IU alumnus details success with “attention agency” Third Street
Sean Smith and David Jones became friends when they pledged together for Pi Kappa Alpha at IU back in the late 1980s. Students both actively involved with both fraternity and school, Smith majored in telecommunications and held positions within IU’s Interfraternity Council while Jones, a Fine Arts major, was the creator of the IDS cartoon “Emerson.”
After graduating, the two took off to different parts of the Midwest, with Smith getting his start as an on-air personality for a Cincinnati radio station and moving on to CBS Radio’s WXRT in Chicago and Jones rising through the ranks at Foote, Cone & Belding in Chicago to become creative director. Smith said they both had promising and fulfilling careers, one they each considered a “dream job.” But Smith said he believed there was more they could do, so they reached out to each other for collaboration on a new project.
“Whether it was coincidence or destiny, we both reached a point professionally where we felt that to continue to fuel our passion, we needed to jump out on our own,” Smith said. “It wasn’t something we’d talked about in depth, nor did we know what exactly that ‘next thing’ would be. We just knew it was time.”
Almost 20 years following that first meeting at Pi Kappa Alpha, they came together to form Third Street, a self-described “attention agency,” a phrase which Smith said comes from the definition of advertising – “to draw attention to something” – and also describes the tactics which the agency uses with its clients.
As opposed to pitching an idea first and having the company work around that idea, Smith said Third Street takes the effort to first listen to what the company wants to say about their product and then creatively finding a way to draw attention to that product.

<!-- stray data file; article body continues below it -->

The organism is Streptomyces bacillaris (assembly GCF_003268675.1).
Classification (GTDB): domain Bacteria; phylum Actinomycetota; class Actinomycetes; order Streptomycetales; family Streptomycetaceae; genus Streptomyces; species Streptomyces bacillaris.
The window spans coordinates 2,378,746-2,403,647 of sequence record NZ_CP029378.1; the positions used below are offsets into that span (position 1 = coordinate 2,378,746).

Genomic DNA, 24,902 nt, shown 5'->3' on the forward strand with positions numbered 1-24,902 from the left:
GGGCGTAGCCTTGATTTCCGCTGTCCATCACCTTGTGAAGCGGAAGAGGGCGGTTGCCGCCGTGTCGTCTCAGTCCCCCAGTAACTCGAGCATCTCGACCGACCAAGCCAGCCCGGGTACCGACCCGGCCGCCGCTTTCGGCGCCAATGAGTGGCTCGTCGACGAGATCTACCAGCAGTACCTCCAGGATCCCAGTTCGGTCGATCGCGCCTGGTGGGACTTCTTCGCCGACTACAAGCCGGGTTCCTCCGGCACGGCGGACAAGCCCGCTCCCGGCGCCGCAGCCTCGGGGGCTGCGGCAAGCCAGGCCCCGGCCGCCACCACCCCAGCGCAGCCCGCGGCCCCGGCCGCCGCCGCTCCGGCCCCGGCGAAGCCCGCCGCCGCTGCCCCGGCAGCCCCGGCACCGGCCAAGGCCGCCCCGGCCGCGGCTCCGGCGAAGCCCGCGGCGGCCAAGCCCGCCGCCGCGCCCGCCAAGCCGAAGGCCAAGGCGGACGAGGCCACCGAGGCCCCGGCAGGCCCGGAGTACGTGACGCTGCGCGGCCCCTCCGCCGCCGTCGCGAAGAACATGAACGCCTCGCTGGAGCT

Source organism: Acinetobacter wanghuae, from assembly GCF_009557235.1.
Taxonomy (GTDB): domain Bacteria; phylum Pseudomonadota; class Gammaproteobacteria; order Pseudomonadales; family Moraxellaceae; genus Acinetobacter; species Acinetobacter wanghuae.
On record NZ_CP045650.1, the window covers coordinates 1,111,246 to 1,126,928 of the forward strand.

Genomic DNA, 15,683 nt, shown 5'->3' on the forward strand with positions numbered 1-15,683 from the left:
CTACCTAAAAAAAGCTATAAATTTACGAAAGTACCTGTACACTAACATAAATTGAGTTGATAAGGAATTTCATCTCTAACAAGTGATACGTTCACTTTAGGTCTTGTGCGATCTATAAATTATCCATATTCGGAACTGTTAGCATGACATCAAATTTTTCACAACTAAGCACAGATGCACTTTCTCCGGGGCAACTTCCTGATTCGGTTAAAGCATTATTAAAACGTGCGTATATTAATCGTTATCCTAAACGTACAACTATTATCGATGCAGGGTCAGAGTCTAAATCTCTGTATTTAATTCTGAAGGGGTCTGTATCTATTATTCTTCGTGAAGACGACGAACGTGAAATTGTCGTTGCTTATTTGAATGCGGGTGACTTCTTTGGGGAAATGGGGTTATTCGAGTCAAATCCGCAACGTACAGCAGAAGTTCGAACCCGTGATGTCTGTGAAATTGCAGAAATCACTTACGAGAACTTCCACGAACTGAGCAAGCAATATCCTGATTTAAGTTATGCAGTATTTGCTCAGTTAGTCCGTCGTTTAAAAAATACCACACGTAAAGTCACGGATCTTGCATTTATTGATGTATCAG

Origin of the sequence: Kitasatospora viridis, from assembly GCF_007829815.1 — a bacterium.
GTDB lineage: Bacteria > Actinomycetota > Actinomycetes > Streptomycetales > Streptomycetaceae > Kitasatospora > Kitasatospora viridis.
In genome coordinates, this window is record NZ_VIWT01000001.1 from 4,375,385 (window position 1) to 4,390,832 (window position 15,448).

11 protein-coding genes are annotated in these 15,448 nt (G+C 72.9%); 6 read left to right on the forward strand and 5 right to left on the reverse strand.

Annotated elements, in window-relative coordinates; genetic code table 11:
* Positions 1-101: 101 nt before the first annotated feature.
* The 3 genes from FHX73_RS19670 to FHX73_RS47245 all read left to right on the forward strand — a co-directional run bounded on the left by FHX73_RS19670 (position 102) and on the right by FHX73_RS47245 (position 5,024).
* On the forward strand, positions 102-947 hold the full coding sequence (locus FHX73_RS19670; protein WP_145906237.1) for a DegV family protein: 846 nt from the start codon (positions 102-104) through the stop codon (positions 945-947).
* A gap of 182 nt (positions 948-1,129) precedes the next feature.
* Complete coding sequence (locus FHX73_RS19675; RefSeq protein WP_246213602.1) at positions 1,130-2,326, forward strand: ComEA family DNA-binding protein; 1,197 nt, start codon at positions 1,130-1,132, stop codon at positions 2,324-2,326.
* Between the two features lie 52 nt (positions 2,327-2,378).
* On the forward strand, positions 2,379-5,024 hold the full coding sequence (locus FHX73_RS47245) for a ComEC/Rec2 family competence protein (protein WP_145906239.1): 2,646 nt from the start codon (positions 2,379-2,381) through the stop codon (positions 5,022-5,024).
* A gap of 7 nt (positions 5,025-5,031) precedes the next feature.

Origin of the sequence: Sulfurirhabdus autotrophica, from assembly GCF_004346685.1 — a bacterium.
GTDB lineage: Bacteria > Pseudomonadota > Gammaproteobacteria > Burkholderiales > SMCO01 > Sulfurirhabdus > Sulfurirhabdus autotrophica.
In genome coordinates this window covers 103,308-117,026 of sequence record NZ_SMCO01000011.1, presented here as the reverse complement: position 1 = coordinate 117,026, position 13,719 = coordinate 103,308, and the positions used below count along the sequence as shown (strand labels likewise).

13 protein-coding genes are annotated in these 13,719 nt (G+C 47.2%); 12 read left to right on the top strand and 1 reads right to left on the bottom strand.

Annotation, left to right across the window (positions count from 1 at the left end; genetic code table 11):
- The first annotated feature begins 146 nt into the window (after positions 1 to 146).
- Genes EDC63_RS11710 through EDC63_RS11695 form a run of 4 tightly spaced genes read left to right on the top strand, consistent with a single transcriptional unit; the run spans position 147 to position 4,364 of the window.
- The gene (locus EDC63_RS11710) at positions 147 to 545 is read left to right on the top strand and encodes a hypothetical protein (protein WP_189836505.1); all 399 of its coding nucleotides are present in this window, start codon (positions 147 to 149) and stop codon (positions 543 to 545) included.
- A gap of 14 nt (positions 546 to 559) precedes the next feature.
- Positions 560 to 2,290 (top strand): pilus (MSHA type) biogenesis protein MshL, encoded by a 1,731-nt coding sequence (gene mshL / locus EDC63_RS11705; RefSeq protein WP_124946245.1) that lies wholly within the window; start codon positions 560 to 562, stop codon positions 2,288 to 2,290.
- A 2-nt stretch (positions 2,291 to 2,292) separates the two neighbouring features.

“The key is backing those words up with action,” Smith said. “And if we’re doing it right, our clients would tell you that from both a creative and business perspective, Third Street has earned the moniker ‘attention agency.’”
Some notable companies that have worked with Third Street include Owens Corning, MillerCoors, Valspar Paint, and KFC.
Third Street has offices in both Indianapolis and Chicago, but they have staff and clients stretched out across the country and world. Smith said, while the physical offices are beneficial for face-to-face meetings, he and his staff typically hold or attend remote meetings.
“Candidly, we like to be where the action is, and typically that isn’t around the water cooler,” Smith said.
Working for Third Street fuels a certain kind of passion for its workers, Smith said. He summarizes this passion as creating an end result better than its initial form. He believes this work, regardless how successful or popular it may become, will help to create “a bit of history.”
“There isn’t a day that goes by that we aren’t relying on what we’ve learned along the way to do things that have never been done before,” Smith said. “Admittedly, it’s not quite finding a cure to cancer, and you have to be willing to get dirt under your fingernails. But when you’re a part of something that’s breaking new ground, it’s a tough feeling to beat.”
Before a student attempts to start their own business post-graduation, Smith said he advises that they first try to examine and understand their own passions through another organization or person, just like he and Jones did before forming Third Street. Smith said understanding one’s passion will ultimately help them funnel it into their aspiring business.
“Nobody expects you to have all the answers coming out of school,” Smith said. “In fact, you’ll get further faster by listening more than you talk. Then, when you feel like it’s time and if your passion takes you there, jump – and the net will appear.”